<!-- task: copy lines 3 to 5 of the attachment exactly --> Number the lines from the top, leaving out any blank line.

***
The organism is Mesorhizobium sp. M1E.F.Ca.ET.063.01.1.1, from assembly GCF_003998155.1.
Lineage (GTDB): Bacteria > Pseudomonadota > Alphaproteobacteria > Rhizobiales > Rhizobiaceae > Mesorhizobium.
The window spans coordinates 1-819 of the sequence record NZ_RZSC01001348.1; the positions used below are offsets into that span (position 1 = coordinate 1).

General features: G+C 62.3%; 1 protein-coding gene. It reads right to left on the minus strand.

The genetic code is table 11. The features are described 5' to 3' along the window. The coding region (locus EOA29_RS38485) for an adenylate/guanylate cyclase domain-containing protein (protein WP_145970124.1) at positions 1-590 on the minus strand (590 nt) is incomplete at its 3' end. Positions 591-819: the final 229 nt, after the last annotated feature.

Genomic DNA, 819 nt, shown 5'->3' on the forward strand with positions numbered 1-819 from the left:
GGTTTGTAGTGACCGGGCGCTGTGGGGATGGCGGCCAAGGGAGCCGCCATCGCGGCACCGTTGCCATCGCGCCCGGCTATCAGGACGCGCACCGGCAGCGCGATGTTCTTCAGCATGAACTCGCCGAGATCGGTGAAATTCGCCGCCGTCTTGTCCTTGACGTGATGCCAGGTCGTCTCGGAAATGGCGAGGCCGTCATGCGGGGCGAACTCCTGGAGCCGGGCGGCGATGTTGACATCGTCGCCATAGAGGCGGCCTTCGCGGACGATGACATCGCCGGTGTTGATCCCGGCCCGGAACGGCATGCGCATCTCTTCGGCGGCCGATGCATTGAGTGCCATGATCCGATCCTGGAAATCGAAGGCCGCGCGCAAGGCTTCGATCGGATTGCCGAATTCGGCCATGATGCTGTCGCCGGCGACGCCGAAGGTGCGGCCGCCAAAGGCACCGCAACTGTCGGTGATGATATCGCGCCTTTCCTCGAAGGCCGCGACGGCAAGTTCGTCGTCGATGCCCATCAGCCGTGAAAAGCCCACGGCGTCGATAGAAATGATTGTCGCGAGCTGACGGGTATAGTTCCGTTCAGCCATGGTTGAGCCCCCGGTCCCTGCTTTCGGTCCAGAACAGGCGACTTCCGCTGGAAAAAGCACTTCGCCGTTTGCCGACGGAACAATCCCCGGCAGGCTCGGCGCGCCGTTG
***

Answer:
The window spans coordinates 1-819 of the sequence record NZ_RZSC01001348.1; the positions used below are offsets into that span (position 1 = coordinate 1).

General features: G+C 62.3%; 1 protein-coding gene. It reads right to left on the minus strand.

The genetic code is table 11. The features are described 5' to 3' along the window. The coding region (locus EOA29_RS38485) for an adenylate/guanylate cyclase domain-containing protein (protein WP_145970124.1) at positions 1-590 on the minus strand (590 nt) is incomplete at its 3' end. Positions 591-819: the final 229 nt, after the last annotated feature.